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Deep dive into ancient pilgrimage routes in Levant, Hijaz regions

By Saeb Rawashdeh - Mar 27,2024 - Last updated at Mar 27,2024

A Nabataean temple in Wadi Rum (Photo courtesy of Juan Tebes)

AMMAN — Pilgrimage routes in the Levant and Hijaz have been a topic of research for the past decades when archaeologists and historians studied the available evidence. Juan Tebes, an Argentinean scholar specialised in Ancient Near East History at the Catholic University of Argentina and Director of its Centre for Studies of Ancient Near Eastern History, has been studying the society and cultic practices in the southern Levantine arid margins (Edom, Naqab) and north-western Arabia (Midian) from the Iron Age to the Roman period.

The textual sources and archaeological evidence provide abundance of information about pilgrimage routes and religious practice of the region. During the 1st century BC, the pilgrims would go to Jerusalem to practice their rites, which attracted a large number of pilgrims from the neighbouring areas.

“We know that the king Herod constructed and renovated sacred sites in the southern part of his kingdom, such as the Cave of Machpelah (also known as the Cave of the Patriarchs) and the temple of Mamre, but they never rivalled with Jerusalem as centres of pilgrimage,” noted Tebes, adding that there were lesser-known visits to holy places or “holy men” of regional significance. 

Before archaeology became a more developed science, researchers used to rely mostly on written sources that came from a small group of literate and educated people.

“Fortunately, the text-centric picture can be counterbalanced by the plenty of archaeological evidence showing that sacred travels were also present in the arid regions of the Sinai, Naqab, southern Jordan and probably northern Arabia,” Tebes said, adding that the evidence of sacred travels harks to thousands of years, as early as the Neolithic period, but scholars can only put a name to this phenomenon with the extensive use of writing among the local peoples. 

Locals would go to pagan, Judaist, Christian and Muslim pilgrimage.

“The Nabataean state and local powerful families sponsored sacred travels to places considered holy, such as the ones performed to the temples of Jabel Haroun [close to Petra], Khirbet et-Tannur [north of Tafilah], and Wadi Ramm,” Tebes said, adding that Petra itself was the focus of pilgrimage, as it is attested in the Obodas Chapel or the high-places of Jabel Numayr and Jabel Khubthah. 

One little known aspect are the private sacred travels performed by Nabataeans in the Sinai, as attested by the dozens of rock inscriptions and two sanctuaries discovered in the Wadi Feiran area in south-central Sinai, Tebes elaborated, adding that sacred travels in Sinai certainly predate the better-known Christian pilgrimage, and it is possible that Christians reinterpreted the local sacred places under the light of their own identification of the area as Mount Sinai. 

The same probably happened with the re-identification of Jebel Haroun as the burial place of Aaron, Moses’ brother, the professor said.

Regarding the north-western Hijaz, evidence is scarcer and the most recent archaeological projects in the northern Hijaz will reveal some historical evidence about pilgrimage sites and practices in the ancient times.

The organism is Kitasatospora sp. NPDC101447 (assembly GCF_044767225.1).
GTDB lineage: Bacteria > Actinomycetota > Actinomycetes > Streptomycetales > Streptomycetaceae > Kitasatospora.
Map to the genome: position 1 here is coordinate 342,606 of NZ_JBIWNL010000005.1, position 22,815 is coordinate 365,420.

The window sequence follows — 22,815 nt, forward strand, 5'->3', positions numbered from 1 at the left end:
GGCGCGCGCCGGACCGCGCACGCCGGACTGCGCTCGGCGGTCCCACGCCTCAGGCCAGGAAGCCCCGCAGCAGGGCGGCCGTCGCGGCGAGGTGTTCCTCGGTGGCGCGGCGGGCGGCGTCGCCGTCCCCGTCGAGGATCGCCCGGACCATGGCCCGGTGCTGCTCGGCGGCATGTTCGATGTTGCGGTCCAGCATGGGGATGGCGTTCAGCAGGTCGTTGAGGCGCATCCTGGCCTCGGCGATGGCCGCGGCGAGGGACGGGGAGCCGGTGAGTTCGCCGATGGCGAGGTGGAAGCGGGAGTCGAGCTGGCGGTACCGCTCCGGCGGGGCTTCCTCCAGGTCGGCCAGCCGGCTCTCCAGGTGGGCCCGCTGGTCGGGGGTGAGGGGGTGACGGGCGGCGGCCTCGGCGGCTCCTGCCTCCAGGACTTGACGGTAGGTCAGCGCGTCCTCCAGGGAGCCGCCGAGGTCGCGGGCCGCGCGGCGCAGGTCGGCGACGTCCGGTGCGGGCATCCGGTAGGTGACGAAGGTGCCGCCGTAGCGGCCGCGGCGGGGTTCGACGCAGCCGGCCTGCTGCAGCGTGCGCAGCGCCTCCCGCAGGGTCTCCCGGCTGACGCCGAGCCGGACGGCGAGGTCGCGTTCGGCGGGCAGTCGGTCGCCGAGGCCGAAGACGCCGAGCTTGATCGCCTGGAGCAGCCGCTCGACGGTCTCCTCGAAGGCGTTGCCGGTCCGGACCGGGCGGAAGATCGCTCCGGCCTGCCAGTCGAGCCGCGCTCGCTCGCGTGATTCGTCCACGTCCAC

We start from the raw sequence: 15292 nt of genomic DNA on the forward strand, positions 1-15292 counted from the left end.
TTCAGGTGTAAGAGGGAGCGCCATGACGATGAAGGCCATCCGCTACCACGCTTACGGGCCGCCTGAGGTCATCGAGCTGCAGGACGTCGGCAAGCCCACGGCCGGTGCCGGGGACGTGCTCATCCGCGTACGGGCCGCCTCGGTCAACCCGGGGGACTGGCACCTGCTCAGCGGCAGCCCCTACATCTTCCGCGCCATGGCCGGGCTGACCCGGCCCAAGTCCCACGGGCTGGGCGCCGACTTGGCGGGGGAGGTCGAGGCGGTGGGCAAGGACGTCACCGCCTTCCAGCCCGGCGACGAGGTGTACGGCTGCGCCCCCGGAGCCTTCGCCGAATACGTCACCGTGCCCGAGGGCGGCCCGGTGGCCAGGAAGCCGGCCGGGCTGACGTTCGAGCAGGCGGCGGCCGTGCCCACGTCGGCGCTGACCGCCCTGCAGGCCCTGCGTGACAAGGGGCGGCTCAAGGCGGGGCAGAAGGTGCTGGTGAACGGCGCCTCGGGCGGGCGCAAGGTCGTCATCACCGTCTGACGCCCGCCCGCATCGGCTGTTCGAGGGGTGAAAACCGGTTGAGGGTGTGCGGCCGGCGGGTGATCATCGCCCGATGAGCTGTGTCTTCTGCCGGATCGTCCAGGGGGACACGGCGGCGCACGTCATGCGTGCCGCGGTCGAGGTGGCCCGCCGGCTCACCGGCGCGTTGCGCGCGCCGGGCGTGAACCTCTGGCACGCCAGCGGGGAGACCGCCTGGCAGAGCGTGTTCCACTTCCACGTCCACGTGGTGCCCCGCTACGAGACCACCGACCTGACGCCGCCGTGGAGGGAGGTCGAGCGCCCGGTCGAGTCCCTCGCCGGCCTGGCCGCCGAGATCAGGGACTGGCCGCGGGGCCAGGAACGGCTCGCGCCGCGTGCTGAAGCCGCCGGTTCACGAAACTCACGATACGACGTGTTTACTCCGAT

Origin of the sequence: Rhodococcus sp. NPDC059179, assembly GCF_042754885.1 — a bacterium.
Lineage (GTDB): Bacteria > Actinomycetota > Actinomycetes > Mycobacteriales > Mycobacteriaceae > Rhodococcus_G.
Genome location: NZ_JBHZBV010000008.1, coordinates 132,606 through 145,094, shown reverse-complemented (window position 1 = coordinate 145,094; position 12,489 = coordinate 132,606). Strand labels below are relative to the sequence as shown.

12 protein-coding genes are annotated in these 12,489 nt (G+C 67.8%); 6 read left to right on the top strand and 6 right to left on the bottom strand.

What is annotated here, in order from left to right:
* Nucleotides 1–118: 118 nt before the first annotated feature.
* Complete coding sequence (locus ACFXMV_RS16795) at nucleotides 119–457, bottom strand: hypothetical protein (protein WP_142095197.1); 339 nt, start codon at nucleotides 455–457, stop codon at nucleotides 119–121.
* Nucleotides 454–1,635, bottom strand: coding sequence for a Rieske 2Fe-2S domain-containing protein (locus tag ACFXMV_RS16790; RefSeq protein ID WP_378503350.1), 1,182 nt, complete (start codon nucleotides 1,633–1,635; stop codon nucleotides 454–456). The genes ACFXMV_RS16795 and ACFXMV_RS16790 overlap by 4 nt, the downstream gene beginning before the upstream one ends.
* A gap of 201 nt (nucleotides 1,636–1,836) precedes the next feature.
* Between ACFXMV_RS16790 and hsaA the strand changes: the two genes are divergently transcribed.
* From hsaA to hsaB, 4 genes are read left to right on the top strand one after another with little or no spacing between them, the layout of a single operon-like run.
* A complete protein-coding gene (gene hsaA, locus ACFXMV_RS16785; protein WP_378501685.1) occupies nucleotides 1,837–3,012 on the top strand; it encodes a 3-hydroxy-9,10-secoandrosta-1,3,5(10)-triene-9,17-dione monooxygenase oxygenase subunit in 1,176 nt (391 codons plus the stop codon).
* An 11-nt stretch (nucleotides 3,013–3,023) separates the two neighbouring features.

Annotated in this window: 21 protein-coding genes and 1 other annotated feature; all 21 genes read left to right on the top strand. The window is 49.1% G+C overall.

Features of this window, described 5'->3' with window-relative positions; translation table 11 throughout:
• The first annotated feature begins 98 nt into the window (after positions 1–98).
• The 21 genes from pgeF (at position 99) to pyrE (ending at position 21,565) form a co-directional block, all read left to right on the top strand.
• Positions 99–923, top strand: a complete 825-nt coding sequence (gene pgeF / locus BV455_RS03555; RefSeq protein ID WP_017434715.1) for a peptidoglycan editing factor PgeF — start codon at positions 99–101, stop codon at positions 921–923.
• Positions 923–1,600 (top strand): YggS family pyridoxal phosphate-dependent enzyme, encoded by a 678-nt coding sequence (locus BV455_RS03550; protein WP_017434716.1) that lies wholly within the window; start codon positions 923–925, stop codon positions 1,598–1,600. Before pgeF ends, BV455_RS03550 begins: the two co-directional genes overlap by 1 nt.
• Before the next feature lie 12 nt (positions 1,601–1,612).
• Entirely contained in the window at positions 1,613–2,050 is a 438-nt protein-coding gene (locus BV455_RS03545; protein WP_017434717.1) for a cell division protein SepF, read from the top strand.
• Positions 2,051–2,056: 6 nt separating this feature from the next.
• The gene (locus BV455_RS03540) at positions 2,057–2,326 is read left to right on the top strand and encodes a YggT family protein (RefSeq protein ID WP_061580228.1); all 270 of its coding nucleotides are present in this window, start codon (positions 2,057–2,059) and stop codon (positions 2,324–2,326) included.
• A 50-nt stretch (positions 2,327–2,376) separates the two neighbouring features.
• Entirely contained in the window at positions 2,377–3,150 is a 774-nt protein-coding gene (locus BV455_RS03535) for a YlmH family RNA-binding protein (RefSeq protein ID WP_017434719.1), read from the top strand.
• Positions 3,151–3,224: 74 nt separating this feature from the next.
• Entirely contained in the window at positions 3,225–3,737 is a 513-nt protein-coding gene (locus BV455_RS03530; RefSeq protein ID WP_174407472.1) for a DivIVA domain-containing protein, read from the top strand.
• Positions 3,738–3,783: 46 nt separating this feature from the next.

“This tradition was certainly picked up by the Christians and early Muslims, and now we can see several sites around al-Bad‘ associated with Moses and his family, such as Magha’ir Shu‘ayb [‘Caves of Shu‘ayb’, Moses’ father in-law] and Bir Sauaidani [‘Moses well’],” Tebes underlined.

To organise successful pilgrimage, the way stations were essential in often inhospitable desert.

“When we picture desert waystations in our mind, we always think first about the large network of stopping places that dotted the routes of the Islamic Hajj, which had a great level of organisation and resources at their disposal. Although before Islam there was nothing of this sort, there were important antecedents,” Tebes highlighted, noting that the earliest structure probably built to host people traveling in sacred travels was an Iron Age site called Kuntillet ‘Ajrud, now in the north-eastern Sinai. 

Hundreds of articles and books have been written about this site, but although it is clear that it was connected with some sort of Israelite cultic activities in the 9th century BC, we don’t know why and where those visitors were travelling to. 

The Roman and Byzantine periods were a turning point and a whole new range of facilities were built in the Sinai and Naqab for pilgrims travelling to Mount Sinai, including monasteries and churches, most of them in ancient Nabataean sites such as Sobata, Nessana, Rehobot, and Oboda, in the Naqab. 

“These pilgrim routes followed ancient trade routes, which, in turn, were also used by the later Hajj travellers,” he said.

Talking about plans for the upcoming period, Tabes said that one way of tracking presumably ancient trade and sacred routes is with the use of geospatial technology, a relatively new technology used in the archaeology of the arid southern Levant and northern Arabia. 

“I am currently working with a project called The Desert Cults Mapping Project, which aims to study the local sacred landscapes by using geospatial technology, archaeological data and historical sources,” Tebes explained, adding that the main output will be an open-access digital database with associated map listing all the local cultic and mortuary sites from the Neolithic to the Early Islamic period. 

“So far, I have listed more than 5,000 sites. They include open-air courtyard sanctuaries, high-places, rock-shelter spaces, Christian churches, Islamic mosques, tumuli, burials and standing-stone sites,” Tebes emphasised.

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